Another citrus requirement if you would like to have fruit is pollination. If your plant is indoors, insects can’t do this for you. Keep a small paintbrush near your citrus when it is flowering and dab a little pollen from the stamens onto the sticky pistils. You can also just use your fingertip. Pretty soon your citrus will start to form tiny fruits!

Sour citrus ripens faster than sweet citrus and both can stay on the tree for a very long time even when ripe. Sweet citrus usually bears once a year whereas sour citrus can have up to 3 crops annually.

After your frost-free date, move your plants outdoors into the heavy shade and slowly harden them off to bright sunlight. They may lose their leaves anyway since indoor citrus produce larger leaves to absorb dimmer light — outdoors they will not need as much surface area to gather light with. Your citrus may not appreciate full sun outside, they can get by with as little as 4 hours direct sun a day. Be sure to water them often enough in the heat of summer!

If you get scale or spider mites while your plants are indoors, treat them with insecticidal soap. It usually takes multiple applications to fully eradicate the problem. If you can move the plants outdoors, the beneficial insects and animals in the area will usually consume the pests for you.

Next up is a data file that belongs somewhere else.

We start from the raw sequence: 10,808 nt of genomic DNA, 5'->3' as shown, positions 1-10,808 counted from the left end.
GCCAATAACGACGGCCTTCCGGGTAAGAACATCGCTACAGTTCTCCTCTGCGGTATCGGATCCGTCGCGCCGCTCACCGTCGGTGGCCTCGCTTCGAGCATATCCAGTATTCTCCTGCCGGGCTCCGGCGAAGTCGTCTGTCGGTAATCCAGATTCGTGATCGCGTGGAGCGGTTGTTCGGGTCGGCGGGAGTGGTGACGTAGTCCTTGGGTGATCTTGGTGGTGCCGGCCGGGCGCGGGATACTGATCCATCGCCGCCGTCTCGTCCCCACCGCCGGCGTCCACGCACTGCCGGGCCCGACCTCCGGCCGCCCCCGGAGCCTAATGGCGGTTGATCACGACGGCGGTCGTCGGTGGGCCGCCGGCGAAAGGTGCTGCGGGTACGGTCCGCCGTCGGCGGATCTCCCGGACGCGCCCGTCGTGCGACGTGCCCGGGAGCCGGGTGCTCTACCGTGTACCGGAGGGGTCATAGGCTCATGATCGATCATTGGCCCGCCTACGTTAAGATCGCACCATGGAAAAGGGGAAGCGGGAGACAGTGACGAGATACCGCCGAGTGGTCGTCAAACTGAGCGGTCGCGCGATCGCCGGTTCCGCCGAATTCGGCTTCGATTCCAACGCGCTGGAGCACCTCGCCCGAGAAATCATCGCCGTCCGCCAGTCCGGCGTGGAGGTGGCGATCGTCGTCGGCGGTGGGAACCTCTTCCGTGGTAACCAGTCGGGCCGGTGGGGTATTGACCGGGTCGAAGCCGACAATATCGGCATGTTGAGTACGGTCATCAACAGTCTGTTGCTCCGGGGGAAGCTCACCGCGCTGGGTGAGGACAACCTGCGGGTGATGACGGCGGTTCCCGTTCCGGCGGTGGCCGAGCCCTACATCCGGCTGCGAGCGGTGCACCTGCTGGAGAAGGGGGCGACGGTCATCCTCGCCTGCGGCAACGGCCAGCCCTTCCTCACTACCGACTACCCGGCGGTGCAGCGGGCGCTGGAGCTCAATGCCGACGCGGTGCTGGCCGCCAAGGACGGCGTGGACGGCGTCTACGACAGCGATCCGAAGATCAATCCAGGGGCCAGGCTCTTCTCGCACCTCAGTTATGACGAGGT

If you’d like to know more try Citrus by Lance Walheim:

Photo Caption: Citrus by Lance Walheim

If you’re looking for my post on hardy citrus, you can find it here.

Eliza Lord

I'm a Greenville, SC native (the Appalachian foothills) who wears the hats of Greenville Master Gardener & Upstate Master Naturalist. I love to write about food and sustainability.

8 thoughts on “How to Grow Citrus in Pots”

  1. Anna - February 15, 2010 7:39 pm

    Just stumbled across you today — can’t for the life of me remember how I got here, but it’s great to find another sustainahillbilly. :-)

    We have a dwarf Meyer lemon and love it! It’s a hungry beast, like you said, but I’ve found that feeding it the “tea” that comes out of the worm bin keeps it pretty happy as long as I top-dress it with compost now and then.

    After our success with the lemon, we decided to expand last year into a dwarf tangerine. It’s a beautiful plant now, but doesn’t seem to want to bloom. It looks like you’ve got a fruiting tangerine there — did you do anything special? How old was it when it started to fruit?

    Reply